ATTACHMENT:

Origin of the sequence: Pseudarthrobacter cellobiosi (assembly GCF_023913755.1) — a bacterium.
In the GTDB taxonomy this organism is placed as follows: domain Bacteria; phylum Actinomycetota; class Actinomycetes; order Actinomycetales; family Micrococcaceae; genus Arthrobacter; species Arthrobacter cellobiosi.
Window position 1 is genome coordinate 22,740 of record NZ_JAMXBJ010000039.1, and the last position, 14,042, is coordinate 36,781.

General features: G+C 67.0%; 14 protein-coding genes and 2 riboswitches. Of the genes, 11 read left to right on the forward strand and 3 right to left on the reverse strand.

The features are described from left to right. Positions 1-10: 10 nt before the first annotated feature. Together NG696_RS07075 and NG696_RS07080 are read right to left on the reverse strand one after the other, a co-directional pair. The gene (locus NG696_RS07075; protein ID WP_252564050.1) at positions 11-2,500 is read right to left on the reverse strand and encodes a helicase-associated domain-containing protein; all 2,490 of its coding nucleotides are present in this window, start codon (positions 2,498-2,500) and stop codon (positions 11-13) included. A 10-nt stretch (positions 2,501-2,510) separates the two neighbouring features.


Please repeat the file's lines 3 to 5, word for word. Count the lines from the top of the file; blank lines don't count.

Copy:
Window position 1 is genome coordinate 22,740 of record NZ_JAMXBJ010000039.1, and the last position, 14,042, is coordinate 36,781.

General features: G+C 67.0%; 14 protein-coding genes and 2 riboswitches. Of the genes, 11 read left to right on the forward strand and 3 right to left on the reverse strand.

The features are described from left to right. Positions 1-10: 10 nt before the first annotated feature. Together NG696_RS07075 and NG696_RS07080 are read right to left on the reverse strand one after the other, a co-directional pair. The gene (locus NG696_RS07075; protein ID WP_252564050.1) at positions 11-2,500 is read right to left on the reverse strand and encodes a helicase-associated domain-containing protein; all 2,490 of its coding nucleotides are present in this window, start codon (positions 2,498-2,500) and stop codon (positions 11-13) included. A 10-nt stretch (positions 2,501-2,510) separates the two neighbouring features.